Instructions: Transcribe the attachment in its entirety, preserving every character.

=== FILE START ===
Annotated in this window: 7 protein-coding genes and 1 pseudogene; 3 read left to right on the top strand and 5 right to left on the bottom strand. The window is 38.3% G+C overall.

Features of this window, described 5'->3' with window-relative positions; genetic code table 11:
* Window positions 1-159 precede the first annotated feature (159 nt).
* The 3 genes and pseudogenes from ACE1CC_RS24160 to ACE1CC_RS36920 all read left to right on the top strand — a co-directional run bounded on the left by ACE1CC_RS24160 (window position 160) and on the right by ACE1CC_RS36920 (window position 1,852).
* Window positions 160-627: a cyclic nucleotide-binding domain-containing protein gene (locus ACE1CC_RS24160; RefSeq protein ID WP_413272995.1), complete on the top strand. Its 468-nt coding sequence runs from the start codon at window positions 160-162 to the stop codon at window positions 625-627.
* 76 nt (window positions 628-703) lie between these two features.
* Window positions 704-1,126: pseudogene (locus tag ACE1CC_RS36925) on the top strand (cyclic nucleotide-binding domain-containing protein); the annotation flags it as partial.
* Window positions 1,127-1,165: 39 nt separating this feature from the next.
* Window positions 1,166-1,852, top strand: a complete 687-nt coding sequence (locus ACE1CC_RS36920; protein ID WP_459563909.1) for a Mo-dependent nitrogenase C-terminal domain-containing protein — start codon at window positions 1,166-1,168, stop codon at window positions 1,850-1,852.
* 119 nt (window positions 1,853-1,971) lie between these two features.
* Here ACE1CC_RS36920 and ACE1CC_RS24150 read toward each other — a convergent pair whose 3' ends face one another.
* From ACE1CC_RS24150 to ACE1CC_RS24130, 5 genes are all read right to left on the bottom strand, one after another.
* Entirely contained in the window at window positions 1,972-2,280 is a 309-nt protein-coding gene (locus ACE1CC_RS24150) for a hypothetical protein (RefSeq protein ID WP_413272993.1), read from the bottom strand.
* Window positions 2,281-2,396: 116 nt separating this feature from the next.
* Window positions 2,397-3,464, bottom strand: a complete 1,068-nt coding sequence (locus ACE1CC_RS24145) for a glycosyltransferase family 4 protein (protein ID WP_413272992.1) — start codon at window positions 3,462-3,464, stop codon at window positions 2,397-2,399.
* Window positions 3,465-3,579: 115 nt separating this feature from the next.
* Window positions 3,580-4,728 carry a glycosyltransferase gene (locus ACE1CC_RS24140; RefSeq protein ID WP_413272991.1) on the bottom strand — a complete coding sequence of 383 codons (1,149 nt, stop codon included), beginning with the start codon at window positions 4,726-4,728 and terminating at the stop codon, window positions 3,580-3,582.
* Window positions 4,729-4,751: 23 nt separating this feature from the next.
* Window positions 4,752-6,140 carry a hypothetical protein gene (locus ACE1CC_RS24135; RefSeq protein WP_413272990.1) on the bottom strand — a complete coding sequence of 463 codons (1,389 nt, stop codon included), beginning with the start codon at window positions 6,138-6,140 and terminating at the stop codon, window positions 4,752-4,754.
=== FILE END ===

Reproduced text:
Annotated in this window: 7 protein-coding genes and 1 pseudogene; 3 read left to right on the top strand and 5 right to left on the bottom strand. The window is 38.3% G+C overall.

Features of this window, described 5'->3' with window-relative positions; genetic code table 11:
* Window positions 1-159 precede the first annotated feature (159 nt).
* The 3 genes and pseudogenes from ACE1CC_RS24160 to ACE1CC_RS36920 all read left to right on the top strand — a co-directional run bounded on the left by ACE1CC_RS24160 (window position 160) and on the right by ACE1CC_RS36920 (window position 1,852).
* Window positions 160-627: a cyclic nucleotide-binding domain-containing protein gene (locus ACE1CC_RS24160; RefSeq protein ID WP_413272995.1), complete on the top strand. Its 468-nt coding sequence runs from the start codon at window positions 160-162 to the stop codon at window positions 625-627.
* 76 nt (window positions 628-703) lie between these two features.
* Window positions 704-1,126: pseudogene (locus tag ACE1CC_RS36925) on the top strand (cyclic nucleotide-binding domain-containing protein); the annotation flags it as partial.
* Window positions 1,127-1,165: 39 nt separating this feature from the next.
* Window positions 1,166-1,852, top strand: a complete 687-nt coding sequence (locus ACE1CC_RS36920; protein ID WP_459563909.1) for a Mo-dependent nitrogenase C-terminal domain-containing protein — start codon at window positions 1,166-1,168, stop codon at window positions 1,850-1,852.
* 119 nt (window positions 1,853-1,971) lie between these two features.
* Here ACE1CC_RS36920 and ACE1CC_RS24150 read toward each other — a convergent pair whose 3' ends face one another.
* From ACE1CC_RS24150 to ACE1CC_RS24130, 5 genes are all read right to left on the bottom strand, one after another.
* Entirely contained in the window at window positions 1,972-2,280 is a 309-nt protein-coding gene (locus ACE1CC_RS24150) for a hypothetical protein (RefSeq protein ID WP_413272993.1), read from the bottom strand.
* Window positions 2,281-2,396: 116 nt separating this feature from the next.
* Window positions 2,397-3,464, bottom strand: a complete 1,068-nt coding sequence (locus ACE1CC_RS24145) for a glycosyltransferase family 4 protein (protein ID WP_413272992.1) — start codon at window positions 3,462-3,464, stop codon at window positions 2,397-2,399.
* Window positions 3,465-3,579: 115 nt separating this feature from the next.
* Window positions 3,580-4,728 carry a glycosyltransferase gene (locus ACE1CC_RS24140; RefSeq protein ID WP_413272991.1) on the bottom strand — a complete coding sequence of 383 codons (1,149 nt, stop codon included), beginning with the start codon at window positions 4,726-4,728 and terminating at the stop codon, window positions 3,580-3,582.
* Window positions 4,729-4,751: 23 nt separating this feature from the next.
* Window positions 4,752-6,140 carry a hypothetical protein gene (locus ACE1CC_RS24135; RefSeq protein WP_413272990.1) on the bottom strand — a complete coding sequence of 463 codons (1,389 nt, stop codon included), beginning with the start codon at window positions 6,138-6,140 and terminating at the stop codon, window positions 4,752-4,754.